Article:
[Metroactive Dining]

[ Dining Index | Silicon Valley | Metroactive Home | Archives ]

[whitespace] Whassup, Wasabi?

By Traci Vogel

BUSTER POINDEXTER may very well have been chomping on wasabi when he sang his cheesy 1987 hit, "Hot, Hot, Hot." Sometimes known as Asian horseradish, wasabi is actually a semiaquatic member of the cabbage family. Its tuberlike stem is ground into the pale green paste traditionally served as a topping on Japanese-style tofu and noodles. Although sushi etiquette formally discourages mixing wasabi and soy sauce, most Western diners first encounter the spicy green stuff as a sushi condiment, along with pickled ginger, instituting many an endurance contest between hotheads.

Wasabi is believed to act as an antidote to food poisoning, which is a useful property when served with raw fish. Research in Japan suggests that wasabi may also have anti-carcinogenic properties. Make sure, however, that the wasabi you want is the wasabi you get. Because real wasabi is harder to come by, imitation wasabi, made up of a little horseradish and food coloring, is all too common. These wasabi wannabes aren't nearly as sweet as real wasabi, which combines heat and sugar to complement the flavors of sushi.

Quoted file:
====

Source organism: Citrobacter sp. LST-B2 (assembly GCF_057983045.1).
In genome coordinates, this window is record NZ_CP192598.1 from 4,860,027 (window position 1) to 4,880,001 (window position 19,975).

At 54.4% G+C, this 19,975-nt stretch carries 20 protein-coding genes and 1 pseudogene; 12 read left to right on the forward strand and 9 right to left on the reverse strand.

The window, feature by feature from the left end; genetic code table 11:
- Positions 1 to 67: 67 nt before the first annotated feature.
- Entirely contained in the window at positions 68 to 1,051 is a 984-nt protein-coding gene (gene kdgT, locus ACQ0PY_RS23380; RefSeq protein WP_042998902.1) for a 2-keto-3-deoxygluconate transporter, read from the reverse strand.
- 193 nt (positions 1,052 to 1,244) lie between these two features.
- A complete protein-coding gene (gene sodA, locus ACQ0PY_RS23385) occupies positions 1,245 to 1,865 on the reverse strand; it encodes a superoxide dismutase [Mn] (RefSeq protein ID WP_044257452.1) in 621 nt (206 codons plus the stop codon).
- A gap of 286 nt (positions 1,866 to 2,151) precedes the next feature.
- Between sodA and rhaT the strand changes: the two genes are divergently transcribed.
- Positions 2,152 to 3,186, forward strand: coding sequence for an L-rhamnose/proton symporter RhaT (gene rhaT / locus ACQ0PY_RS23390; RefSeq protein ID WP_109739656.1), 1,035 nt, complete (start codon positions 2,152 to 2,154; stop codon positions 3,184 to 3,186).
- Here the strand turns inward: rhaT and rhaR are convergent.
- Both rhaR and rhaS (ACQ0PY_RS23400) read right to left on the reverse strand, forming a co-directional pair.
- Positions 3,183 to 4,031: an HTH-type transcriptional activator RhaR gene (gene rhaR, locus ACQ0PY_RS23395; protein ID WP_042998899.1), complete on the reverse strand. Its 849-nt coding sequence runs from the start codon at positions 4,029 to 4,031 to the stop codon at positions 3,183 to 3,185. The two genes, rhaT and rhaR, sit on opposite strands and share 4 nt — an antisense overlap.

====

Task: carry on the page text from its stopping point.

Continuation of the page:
Send a letter to the editor about this story .

[ Silicon Valley | Metroactive Home | Archives ]

From the May 2-8, 2002 issue of Metro, Silicon Valley's Weekly Newspaper.

Copyright © Metro Publishing Inc. Metroactive is affiliated with the Boulevards Network.

For more information about the San Jose/Silicon Valley area, visit sanjose.com.

Foreclosures - Real Estate Investing
San Jose.com Real Estate